We talk a lot about the Kestrel weather meters that are produced by Nielsen-Kellerman. There’s a reason. They’re excellent weather instruments that give the precision shooter all the environmental conditions needed for an accurate firing solution, all in the palm of your hand. There are other meters out there, some at lower prices, but none that I’ve seen match the precision of the Kestrel. If you so desire, you can even purchase models with ballistics engines included on the device. This gives you the added benefit of being able to compute firing solutions from the very device that’s measuring the conditions. However, the ballistics features do come with a price increase!
Kestrel Set Up
This one’s easy. Just leave it alone. The Kestrel ships from the factory in the correct configuration for use in precision shooting sports. That’s not necessarily by design, it just happens to be that their default setup is what we want as long range shooters. In any event, folks may be purchasing one used, or like a lot of people…the temptation to customize and alter default settings can be overwhelming. So we’re going to talk about the two main settings to be concerned about so your Kestrel is set up properly for long distance shooting.
First off, when we talk about these settings, and the intent behind them, we’re discussing the Kestrel 4000 and above series of weather meters. We’ve discussed why at a bare minimum, a precision shooter should purchase a Kestrel 4000. We even wrote an article about purchasing your first Kestrel. If you haven’t read that, now might be a good time. The main thing you’re after with a Kestrel that isn’t a ballistics model, is the current Density Altitude at your shooting position. Density altitude is a hybrid environmental reading that combines individual conditions like temperature, humidity, and barometric pressure. It’s easier to deal with one number than three, and that’s why the emphasis on Density Altitude.
When dealing with barometric pressure there is pressure corrected for sea level, and station pressure. Your weather apps on your phone, and even the pressure given by the weatherman on the news, is given in corrected pressure. It usually looks like 29.92 or fairly close to that. 29.92 is the barometric pressure at sea level. If you’re in the mountains and your Kestrel is telling you the pressure is 29.xx, it’s been set to display corrected pressure. The way to change this is on the barometric pressure screen of the Kestrel.
You want to hit the “-” button to enter the reference altitude. Make sure that it’s set to zero. If it has anything other than zero, it’s correcting the barometric pressure based on that reference altitude. That’s not what you want. You want the live conditions and the current barometric pressure for where you’re shooting. The bullet is going to behave based on what the air density is where it’s fired, not on what a corrected reference pressure should be. By setting the reference altitude to zero, you’re configuring the Kestrel to display station pressure. The barometric pressure for where you’re standing, that is what you want!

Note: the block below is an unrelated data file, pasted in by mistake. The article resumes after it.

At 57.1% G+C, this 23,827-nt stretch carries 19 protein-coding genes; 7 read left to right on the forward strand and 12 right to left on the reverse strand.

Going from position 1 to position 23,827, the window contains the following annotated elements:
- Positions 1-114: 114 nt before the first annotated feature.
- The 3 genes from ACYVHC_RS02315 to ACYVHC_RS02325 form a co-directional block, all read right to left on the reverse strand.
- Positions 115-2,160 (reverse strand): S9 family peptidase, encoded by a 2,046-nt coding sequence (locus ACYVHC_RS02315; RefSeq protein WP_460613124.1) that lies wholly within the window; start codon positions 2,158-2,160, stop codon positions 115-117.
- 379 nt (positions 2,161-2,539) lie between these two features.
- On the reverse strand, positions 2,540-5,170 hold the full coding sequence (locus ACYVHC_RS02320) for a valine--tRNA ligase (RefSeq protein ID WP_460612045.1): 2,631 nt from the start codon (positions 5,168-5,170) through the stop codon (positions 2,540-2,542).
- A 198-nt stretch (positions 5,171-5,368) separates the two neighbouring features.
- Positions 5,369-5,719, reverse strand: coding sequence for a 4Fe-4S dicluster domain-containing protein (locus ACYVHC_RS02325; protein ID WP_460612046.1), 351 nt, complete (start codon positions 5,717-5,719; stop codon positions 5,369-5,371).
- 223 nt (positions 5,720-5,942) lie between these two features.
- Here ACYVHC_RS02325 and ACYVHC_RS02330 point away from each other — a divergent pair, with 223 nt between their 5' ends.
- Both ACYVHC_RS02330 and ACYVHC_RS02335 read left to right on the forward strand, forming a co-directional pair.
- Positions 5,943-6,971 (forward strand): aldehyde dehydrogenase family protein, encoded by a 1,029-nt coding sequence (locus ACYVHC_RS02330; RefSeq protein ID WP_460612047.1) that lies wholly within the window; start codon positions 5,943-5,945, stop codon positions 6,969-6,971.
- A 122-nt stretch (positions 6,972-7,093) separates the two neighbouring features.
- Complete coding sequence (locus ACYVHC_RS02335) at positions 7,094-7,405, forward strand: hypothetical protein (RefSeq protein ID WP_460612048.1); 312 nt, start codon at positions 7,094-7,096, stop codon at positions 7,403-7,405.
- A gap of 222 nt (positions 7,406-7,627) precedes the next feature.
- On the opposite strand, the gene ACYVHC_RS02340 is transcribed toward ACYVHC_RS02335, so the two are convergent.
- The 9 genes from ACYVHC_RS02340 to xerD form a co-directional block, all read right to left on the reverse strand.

Now it’s time to scroll over to the altitude screen on the Kestrel. Just like with barometric pressure, you can alter the reference value. In the altitude screen, the reference value is for pressure. In the altitude screen, you want the reference pressure to be 29.92 for sea level. By doing this you’re saying to the Kestrel, “I want you to read my altitude based off of barometric pressure, and the reference pressure is 29.92 for sea level.”
So if you live in Florida, near sea level, when you check your altitude screen it should be pretty high (Close to 29.92), and it will change constantly as the environmental factors change where you’re standing. If you live in the Rockies, the Kestrel will read your pressure as being lower, around 24.xx, and based on that, it will calculate your altitude to be in the neighborhood of 5000ft.
Take Home Message
Neither the station pressure for the barometric pressure value, or the current altitude, are all that important by themselves. However, you want the Kestrel to be able to accurate measure both of those, because based on those values it will calculate your Density Altitude. The density altitude of your shooting position is the easiest number to work with in terms of generating ballistics charts and figuring out exactly how much adjustment you need on your optic to get the bullet to land on the target at extended ranges. It’s much simpler than manually entering temperature, humidity, altitude, barometric pressure, etc. every time you want to take a shot at something.
Don’t try to change the altitude your Kestrel is calculating manually. Change the reference pressure to 29.92 and the Kestrel will calculate altitude based off the barometric pressure where you’re standing. That number will change, constantly, and the Kestrel will update your altitude based on those changes, constantly. So the altitude number is going to be in flux all the time. That’s okay! Make sure your reference altitude in the barometric pressure screen is set to zero, and that’s all you have to worry about. After that, I wouldn’t even look at the barometric pressure screen or altitude screen anymore unless you’re filling out pages in your logbook.
It’s much easier to work with Density Altitude and if you’ve properly configured your Kestrel according to this article, you’ll be able to trust the Density Altitude number your Kestrel is displaying. This can be kind of confusing, so if you still have questions after reading the article, just drop us a line in the comments and we’ll help get you squared away.